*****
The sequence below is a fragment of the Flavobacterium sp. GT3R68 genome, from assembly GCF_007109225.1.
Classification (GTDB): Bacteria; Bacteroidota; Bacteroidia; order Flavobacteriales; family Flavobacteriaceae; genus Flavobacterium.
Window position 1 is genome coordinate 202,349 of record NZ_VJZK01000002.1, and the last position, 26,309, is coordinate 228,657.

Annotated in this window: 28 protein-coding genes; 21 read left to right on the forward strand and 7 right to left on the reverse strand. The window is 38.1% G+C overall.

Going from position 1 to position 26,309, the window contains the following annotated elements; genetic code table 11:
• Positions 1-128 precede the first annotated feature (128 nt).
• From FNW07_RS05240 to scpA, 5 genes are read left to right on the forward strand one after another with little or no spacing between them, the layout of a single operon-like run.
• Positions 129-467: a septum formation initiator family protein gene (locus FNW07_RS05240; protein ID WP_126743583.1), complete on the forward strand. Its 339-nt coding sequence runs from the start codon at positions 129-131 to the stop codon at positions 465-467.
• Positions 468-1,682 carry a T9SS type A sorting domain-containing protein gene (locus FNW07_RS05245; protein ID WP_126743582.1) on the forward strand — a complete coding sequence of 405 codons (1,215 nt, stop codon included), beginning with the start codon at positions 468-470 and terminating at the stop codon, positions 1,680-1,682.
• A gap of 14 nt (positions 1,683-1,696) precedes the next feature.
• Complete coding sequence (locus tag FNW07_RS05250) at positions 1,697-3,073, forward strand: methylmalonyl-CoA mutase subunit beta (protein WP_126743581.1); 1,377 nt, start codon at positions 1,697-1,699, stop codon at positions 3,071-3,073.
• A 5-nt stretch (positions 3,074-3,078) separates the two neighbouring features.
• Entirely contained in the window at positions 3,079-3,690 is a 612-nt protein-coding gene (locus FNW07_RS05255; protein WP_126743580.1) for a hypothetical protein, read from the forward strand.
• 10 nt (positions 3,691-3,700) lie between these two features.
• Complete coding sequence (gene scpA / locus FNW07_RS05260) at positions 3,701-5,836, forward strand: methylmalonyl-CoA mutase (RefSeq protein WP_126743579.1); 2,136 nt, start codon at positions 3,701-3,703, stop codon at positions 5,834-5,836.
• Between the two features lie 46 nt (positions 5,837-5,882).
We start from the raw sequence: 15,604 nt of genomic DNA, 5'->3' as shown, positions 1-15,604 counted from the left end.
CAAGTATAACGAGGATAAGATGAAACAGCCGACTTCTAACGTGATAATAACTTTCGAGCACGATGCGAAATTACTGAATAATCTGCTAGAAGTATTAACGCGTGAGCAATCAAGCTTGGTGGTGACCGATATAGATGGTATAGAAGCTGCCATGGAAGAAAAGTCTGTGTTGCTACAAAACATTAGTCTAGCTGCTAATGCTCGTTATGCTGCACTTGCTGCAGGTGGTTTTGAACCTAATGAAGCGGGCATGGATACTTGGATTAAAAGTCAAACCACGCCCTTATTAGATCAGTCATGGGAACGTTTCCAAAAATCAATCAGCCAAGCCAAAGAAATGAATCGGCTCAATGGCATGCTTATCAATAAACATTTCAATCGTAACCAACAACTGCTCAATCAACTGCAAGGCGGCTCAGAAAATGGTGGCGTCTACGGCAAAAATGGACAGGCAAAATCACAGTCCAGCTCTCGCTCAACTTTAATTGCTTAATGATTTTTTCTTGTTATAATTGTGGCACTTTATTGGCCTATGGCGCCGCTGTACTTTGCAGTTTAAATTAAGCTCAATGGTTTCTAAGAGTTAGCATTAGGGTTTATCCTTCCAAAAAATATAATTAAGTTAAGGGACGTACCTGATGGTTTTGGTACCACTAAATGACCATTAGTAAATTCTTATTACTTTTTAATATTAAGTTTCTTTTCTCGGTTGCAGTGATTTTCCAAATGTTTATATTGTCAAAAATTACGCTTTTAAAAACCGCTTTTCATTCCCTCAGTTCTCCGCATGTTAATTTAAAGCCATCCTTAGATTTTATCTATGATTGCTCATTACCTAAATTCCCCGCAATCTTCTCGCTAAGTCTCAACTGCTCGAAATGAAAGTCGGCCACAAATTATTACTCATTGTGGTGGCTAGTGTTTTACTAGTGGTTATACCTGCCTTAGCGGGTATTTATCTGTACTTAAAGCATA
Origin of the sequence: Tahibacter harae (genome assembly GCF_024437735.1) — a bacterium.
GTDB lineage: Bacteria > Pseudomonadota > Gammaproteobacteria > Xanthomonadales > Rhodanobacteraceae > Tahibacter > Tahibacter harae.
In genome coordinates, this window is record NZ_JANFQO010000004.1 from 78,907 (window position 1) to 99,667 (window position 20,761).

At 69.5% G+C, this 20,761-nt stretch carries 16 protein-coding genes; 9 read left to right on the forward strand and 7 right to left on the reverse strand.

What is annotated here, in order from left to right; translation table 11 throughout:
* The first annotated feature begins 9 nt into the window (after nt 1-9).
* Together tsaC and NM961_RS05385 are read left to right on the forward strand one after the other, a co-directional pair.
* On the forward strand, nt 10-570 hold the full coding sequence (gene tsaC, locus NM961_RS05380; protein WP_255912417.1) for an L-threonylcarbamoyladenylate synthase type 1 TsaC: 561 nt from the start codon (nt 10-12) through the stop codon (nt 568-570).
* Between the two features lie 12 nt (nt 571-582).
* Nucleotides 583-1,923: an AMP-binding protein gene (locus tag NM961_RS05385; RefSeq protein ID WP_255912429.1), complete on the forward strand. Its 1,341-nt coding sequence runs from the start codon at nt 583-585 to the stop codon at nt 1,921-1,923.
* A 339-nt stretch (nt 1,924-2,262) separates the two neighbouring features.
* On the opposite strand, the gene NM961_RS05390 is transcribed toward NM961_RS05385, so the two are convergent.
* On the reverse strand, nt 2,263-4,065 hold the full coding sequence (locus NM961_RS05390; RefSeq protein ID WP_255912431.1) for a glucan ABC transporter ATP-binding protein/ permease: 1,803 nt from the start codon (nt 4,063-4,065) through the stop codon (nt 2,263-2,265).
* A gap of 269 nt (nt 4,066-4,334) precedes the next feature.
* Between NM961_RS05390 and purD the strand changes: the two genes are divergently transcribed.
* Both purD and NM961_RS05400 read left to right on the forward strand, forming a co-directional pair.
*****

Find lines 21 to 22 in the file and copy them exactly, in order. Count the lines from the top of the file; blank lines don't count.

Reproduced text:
In genome coordinates, this window is record NZ_JANFQO010000004.1 from 78,907 (window position 1) to 99,667 (window position 20,761).

At 69.5% G+C, this 20,761-nt stretch carries 16 protein-coding genes; 9 read left to right on the forward strand and 7 right to left on the reverse strand.